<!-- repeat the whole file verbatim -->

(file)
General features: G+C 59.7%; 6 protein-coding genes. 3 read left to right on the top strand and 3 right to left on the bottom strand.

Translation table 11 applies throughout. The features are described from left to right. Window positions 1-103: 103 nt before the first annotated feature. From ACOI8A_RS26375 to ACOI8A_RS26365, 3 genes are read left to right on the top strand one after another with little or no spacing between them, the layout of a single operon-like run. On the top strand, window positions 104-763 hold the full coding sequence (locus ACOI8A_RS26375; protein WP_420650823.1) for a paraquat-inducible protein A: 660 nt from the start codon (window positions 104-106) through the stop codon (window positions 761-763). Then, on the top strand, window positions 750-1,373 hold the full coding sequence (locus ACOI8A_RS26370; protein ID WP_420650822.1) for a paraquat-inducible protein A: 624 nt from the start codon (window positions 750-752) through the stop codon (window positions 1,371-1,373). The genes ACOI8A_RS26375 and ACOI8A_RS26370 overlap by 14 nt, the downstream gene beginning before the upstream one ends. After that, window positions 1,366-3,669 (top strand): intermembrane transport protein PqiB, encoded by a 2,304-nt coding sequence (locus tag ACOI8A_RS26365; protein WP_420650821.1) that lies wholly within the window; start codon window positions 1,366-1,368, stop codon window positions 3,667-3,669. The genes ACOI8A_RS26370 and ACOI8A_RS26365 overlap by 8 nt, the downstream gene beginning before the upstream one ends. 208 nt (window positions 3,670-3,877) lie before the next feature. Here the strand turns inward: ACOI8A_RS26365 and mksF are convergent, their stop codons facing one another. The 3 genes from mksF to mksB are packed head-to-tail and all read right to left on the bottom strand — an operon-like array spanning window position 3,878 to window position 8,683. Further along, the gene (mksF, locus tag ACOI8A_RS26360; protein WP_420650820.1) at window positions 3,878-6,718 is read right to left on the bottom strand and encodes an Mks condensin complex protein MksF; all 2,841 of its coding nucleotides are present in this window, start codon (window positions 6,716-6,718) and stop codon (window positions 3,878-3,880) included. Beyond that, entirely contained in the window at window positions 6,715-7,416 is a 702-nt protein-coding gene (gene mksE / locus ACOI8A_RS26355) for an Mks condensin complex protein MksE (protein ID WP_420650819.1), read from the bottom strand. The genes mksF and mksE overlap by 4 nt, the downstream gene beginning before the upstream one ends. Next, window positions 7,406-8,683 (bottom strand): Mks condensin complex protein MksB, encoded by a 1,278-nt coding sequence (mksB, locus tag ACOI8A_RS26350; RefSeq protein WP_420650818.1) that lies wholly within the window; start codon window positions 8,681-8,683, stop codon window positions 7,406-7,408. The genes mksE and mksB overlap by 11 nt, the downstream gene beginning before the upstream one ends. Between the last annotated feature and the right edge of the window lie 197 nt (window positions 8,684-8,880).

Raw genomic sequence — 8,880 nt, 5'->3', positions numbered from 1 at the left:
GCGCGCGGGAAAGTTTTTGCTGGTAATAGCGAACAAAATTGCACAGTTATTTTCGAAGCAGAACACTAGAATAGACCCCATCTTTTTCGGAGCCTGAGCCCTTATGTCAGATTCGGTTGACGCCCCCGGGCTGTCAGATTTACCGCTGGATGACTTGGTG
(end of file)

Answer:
General features: G+C 59.7%; 6 protein-coding genes. 3 read left to right on the top strand and 3 right to left on the bottom strand.

Translation table 11 applies throughout. The features are described from left to right. Window positions 1-103: 103 nt before the first annotated feature. From ACOI8A_RS26375 to ACOI8A_RS26365, 3 genes are read left to right on the top strand one after another with little or no spacing between them, the layout of a single operon-like run. On the top strand, window positions 104-763 hold the full coding sequence (locus ACOI8A_RS26375; protein WP_420650823.1) for a paraquat-inducible protein A: 660 nt from the start codon (window positions 104-106) through the stop codon (window positions 761-763). Then, on the top strand, window positions 750-1,373 hold the full coding sequence (locus ACOI8A_RS26370; protein ID WP_420650822.1) for a paraquat-inducible protein A: 624 nt from the start codon (window positions 750-752) through the stop codon (window positions 1,371-1,373). The genes ACOI8A_RS26375 and ACOI8A_RS26370 overlap by 14 nt, the downstream gene beginning before the upstream one ends. After that, window positions 1,366-3,669 (top strand): intermembrane transport protein PqiB, encoded by a 2,304-nt coding sequence (locus tag ACOI8A_RS26365; protein WP_420650821.1) that lies wholly within the window; start codon window positions 1,366-1,368, stop codon window positions 3,667-3,669. The genes ACOI8A_RS26370 and ACOI8A_RS26365 overlap by 8 nt, the downstream gene beginning before the upstream one ends. 208 nt (window positions 3,670-3,877) lie before the next feature. Here the strand turns inward: ACOI8A_RS26365 and mksF are convergent, their stop codons facing one another. The 3 genes from mksF to mksB are packed head-to-tail and all read right to left on the bottom strand — an operon-like array spanning window position 3,878 to window position 8,683. Further along, the gene (mksF, locus tag ACOI8A_RS26360; protein WP_420650820.1) at window positions 3,878-6,718 is read right to left on the bottom strand and encodes an Mks condensin complex protein MksF; all 2,841 of its coding nucleotides are present in this window, start codon (window positions 6,716-6,718) and stop codon (window positions 3,878-3,880) included. Beyond that, entirely contained in the window at window positions 6,715-7,416 is a 702-nt protein-coding gene (gene mksE / locus ACOI8A_RS26355) for an Mks condensin complex protein MksE (protein ID WP_420650819.1), read from the bottom strand. The genes mksF and mksE overlap by 4 nt, the downstream gene beginning before the upstream one ends. Next, window positions 7,406-8,683 (bottom strand): Mks condensin complex protein MksB, encoded by a 1,278-nt coding sequence (mksB, locus tag ACOI8A_RS26350; RefSeq protein WP_420650818.1) that lies wholly within the window; start codon window positions 8,681-8,683, stop codon window positions 7,406-7,408. The genes mksE and mksB overlap by 11 nt, the downstream gene beginning before the upstream one ends. Between the last annotated feature and the right edge of the window lie 197 nt (window positions 8,684-8,880).

Raw genomic sequence — 8,880 nt, 5'->3', positions numbered from 1 at the left:
GCGCGCGGGAAAGTTTTTGCTGGTAATAGCGAACAAAATTGCACAGTTATTTTCGAAGCAGAACACTAGAATAGACCCCATCTTTTTCGGAGCCTGAGCCCTTATGTCAGATTCGGTTGACGCCCCCGGGCTGTCAGATTTACCGCTGGATGACTTGGTG